B5Q: Lavin is most famous around these parts for being a pro-Badger broadcaster who dubbed Brian Butch "The Polar Bear" back in the day. But whose approval rating is higher in NYC -- Lavin's or his wife Mary Ann Jarou's?

RITG: Mary Ann is lovely, but she's been pretty quiet. And fans have not yet turned on Lavin - though we get the occasional email or comment frustrated with the progress of the team.

B5Q: Last year the Red Storm was awful on offense. With basically no personnel losses from that team, how confident are you that improvement from the same group can produce markedly better results?

RITG: The results should be better; "markedly" would be a stretch, though there are reasons to think the team can be offensively improved.

There are changes. At guard, freshman Rysheed Jordan comes ready to make an impact. In exhibition play, he looks poised with the ball and balanced on his shot, and he has the skill to drive even against zone defenses.

Max Hooper is a three-point specialist. The jury is out on how well he'll be able to play, but when he's on and confident, he has a quick stroke. Every three he takes changes the Red Storm's shot mix, which skewed way too heavily towards the long- or mid-range 2-point jump shot.

Having Jordan and Hooper along with the returning guards and wings and Orlando Sanchez (now eligible after a season-long back-and-forth with the NCAA) should give enough depth to vary the defensive looks, which would ideally improve the pressure and force turnovers. In the open court, the Red Storm can be vicious finishers.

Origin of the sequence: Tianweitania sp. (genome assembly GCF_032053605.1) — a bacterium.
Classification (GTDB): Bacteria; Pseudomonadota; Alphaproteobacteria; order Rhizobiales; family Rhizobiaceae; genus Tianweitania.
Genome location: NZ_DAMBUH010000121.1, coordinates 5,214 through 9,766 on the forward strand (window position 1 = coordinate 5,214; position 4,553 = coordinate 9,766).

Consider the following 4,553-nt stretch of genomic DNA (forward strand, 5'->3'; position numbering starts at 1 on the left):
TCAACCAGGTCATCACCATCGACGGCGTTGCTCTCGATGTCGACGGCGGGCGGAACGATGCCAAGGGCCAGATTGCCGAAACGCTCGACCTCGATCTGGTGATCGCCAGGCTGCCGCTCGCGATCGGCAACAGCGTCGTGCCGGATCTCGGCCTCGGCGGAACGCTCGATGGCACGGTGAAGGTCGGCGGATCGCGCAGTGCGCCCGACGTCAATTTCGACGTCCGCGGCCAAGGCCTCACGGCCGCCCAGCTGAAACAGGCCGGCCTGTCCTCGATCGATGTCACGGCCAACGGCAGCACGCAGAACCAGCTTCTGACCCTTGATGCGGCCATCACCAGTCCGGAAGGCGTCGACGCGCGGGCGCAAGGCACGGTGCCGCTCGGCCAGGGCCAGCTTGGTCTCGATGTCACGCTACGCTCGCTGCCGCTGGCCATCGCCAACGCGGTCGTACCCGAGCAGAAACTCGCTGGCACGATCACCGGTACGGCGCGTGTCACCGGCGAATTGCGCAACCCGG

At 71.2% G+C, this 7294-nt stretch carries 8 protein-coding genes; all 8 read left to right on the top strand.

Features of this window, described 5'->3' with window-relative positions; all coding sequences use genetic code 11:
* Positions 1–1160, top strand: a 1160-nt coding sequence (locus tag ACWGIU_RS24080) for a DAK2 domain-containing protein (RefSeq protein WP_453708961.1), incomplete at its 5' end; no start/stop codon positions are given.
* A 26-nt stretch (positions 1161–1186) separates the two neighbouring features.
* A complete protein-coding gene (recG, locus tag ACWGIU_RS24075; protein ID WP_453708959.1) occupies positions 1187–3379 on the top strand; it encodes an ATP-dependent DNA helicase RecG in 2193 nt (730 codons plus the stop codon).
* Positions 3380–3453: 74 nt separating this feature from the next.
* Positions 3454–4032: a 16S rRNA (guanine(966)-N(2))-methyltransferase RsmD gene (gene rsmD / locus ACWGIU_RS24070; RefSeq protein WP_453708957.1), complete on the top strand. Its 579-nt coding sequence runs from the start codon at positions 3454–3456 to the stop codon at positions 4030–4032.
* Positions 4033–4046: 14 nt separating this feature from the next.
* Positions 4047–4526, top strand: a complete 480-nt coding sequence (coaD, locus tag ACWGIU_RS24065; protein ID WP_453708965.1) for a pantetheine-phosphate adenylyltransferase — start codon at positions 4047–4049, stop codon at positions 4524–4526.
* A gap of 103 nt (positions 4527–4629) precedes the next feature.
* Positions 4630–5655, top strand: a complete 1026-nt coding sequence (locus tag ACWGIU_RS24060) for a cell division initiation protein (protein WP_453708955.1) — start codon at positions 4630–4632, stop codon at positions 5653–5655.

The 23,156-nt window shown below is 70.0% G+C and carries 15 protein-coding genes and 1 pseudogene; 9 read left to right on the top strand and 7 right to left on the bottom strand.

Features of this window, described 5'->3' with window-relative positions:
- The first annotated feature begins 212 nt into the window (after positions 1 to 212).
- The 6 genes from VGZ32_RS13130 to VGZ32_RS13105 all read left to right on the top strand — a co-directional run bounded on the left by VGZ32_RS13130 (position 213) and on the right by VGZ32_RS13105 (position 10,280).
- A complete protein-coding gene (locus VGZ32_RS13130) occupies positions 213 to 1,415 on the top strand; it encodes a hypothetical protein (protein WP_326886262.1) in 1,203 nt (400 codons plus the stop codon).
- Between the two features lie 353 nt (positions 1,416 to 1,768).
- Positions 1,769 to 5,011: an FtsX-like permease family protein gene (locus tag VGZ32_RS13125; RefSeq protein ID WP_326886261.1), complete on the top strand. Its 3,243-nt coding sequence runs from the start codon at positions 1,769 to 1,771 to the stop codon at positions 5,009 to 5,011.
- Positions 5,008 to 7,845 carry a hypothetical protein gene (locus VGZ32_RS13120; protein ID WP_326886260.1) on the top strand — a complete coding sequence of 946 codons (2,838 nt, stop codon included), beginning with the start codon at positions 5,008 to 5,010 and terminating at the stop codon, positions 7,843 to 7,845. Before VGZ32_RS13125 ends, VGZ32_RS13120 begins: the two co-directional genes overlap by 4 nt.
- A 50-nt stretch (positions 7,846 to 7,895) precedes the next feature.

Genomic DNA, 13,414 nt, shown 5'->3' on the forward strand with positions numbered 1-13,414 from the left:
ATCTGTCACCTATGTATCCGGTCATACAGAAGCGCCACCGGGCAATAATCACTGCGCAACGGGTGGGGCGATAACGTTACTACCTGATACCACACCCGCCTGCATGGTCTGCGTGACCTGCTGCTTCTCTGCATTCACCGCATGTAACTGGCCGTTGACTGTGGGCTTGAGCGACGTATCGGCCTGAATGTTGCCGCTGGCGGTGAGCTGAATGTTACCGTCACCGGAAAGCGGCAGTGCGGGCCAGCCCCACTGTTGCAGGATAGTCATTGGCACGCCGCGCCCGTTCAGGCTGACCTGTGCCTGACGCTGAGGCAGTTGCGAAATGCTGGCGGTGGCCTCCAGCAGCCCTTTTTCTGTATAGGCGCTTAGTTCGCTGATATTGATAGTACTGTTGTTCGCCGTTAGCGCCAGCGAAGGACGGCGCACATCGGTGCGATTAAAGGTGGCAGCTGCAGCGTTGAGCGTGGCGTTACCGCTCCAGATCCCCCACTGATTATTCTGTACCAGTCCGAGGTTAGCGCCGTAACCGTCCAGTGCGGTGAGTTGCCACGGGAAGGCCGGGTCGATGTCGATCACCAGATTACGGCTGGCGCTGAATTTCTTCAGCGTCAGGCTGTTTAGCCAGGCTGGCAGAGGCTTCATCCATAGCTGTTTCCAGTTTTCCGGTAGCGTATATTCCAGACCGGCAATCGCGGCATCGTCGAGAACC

As for the returnees...

JaKarr Sampson's game last year was limited to the pull-up jump shot and occasional transition dunk. He looks to be expanding that game in preseason play. Phil Greene and Sir`Dominic Pointer's offense may have improved. D`Angelo Harrison is back and hopefully more focused than he was during much of Big East play. Orlando Sanchez is an intelligent high-post facilitator.

B5Q: Between leading scorer D'Angelo Harrison, Jakarr Sampson, and Sir'Dominic Pointer, St. John's seems to be a collection of young, long athletes across the board, much like several teams (N.C. State, Cal) which Wisconsin has dismantled in the past. Can you convince our readers why this team has what it takes to impose it's own will on the Badgers on a neutral court?

RITG: The NC State similarity I see -- both Gottfried and Lavin were assistants under Jim Harrick at UCLA, maybe they were taught that long athletes are all a coach needs! I never thought of Cal as that athletic, but I also never see them play.

What to worry about for the Bucky's 5th Quarter readers:

1. I don't know what this team will look like. I'm not sure Lavin knows what this team will look like. And that means Wisconsin might not know what to expect.

2. The defense -- which I will talk about next -- is very disruptive.

3. And Bo Ryan's proclivity for man defense will be interesting to see; St. John's struggled for much of Big East play because most opponents played mostly zone . Marquette did not, and Marquette needed a Vander Blue layup at the buzzer to win.

Against man defenses, the Johnnies' offense looks competent. Screens work to free up Harrison, who can drop 20 left unchecked. Phil Greene IV can create shots. JaKarr Sampson can drive. They're not unstoppable, but when they're on, they can freelance and out-athlete their way to buckets.

B5Q: Chris Obekpa is the best shot blocker in the nation, turning back nearly 6.5 shots per 40 minutes last season. Is the St. John's defense built around him or is he just one piece of a good defensive squad?

RITG: Obekpa collects the accolades and he really transformed the St. John's defense from a unit at the bottom of the Big East to a mid-pack unit rating below Louisville, Pitt, Georgetown, Syracuse, and Villanova. The success rate on two-point shots dropped from 50% in 2012 to 44% in 2013, thanks in part to his shot deterrence.